In a Maryland criminal trial, the State must prove the elements of the crime of which the defendant is accused “beyond a reasonable doubt.” A significant aspect of this part of a case involves jury instructions. The judge is legally obligated to give the jury instructions on the elements of the crime (or crimes) for which a person is being tried. These instructions must adhere to local state law, or the ultimate conviction could be overturned. This is just one way a person charged or convicted of a crime may seek legal recourse. To learn more about your rights in a criminal case, it is important to consult with an experienced Maryland criminal defense attorney.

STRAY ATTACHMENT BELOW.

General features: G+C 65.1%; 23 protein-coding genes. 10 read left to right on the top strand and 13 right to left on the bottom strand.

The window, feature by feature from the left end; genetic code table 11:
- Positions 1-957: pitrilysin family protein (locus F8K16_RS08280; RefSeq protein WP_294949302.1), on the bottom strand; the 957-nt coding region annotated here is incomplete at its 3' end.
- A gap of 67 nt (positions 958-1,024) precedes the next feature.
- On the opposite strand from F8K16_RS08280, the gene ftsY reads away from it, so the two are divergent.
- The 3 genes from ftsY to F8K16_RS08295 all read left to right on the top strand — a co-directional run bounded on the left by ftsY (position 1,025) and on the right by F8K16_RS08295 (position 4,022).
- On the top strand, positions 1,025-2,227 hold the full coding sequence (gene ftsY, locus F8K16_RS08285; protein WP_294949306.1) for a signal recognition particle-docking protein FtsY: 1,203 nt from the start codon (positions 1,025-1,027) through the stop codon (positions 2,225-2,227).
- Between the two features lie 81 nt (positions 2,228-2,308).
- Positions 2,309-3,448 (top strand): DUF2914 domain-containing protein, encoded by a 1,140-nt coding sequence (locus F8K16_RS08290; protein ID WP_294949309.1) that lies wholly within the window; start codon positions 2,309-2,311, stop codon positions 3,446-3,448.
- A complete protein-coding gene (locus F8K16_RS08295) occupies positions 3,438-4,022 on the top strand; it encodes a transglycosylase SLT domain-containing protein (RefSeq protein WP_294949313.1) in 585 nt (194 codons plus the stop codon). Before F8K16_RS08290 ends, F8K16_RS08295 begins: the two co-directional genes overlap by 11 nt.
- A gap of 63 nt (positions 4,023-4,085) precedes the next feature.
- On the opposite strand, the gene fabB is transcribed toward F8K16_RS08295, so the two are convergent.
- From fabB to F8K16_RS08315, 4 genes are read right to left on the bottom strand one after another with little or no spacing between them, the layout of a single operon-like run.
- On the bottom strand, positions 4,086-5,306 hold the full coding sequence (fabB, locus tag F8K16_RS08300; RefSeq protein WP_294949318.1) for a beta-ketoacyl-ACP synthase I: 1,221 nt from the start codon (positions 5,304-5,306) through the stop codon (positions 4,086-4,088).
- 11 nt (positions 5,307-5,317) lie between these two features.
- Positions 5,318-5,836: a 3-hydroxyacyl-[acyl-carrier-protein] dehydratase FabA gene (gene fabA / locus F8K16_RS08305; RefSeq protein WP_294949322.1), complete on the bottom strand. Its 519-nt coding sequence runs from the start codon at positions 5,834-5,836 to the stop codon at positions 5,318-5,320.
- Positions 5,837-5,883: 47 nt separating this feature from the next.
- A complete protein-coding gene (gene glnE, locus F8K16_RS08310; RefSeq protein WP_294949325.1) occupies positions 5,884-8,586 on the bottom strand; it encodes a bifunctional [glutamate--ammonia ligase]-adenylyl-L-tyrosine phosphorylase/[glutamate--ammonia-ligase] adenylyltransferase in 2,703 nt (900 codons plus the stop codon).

The defendant in a recent Maryland case challenged his conviction of involuntary manslaughter, assault in the second degree, reckless endangerment, and affray, claiming (among other things) that the circuit court committed error in instructing the jury on the crime of “affray.” Affray is legally defined as “the fighting together of two or more persons, either by mutual consent or otherwise, in some public place, to the terror of the people.”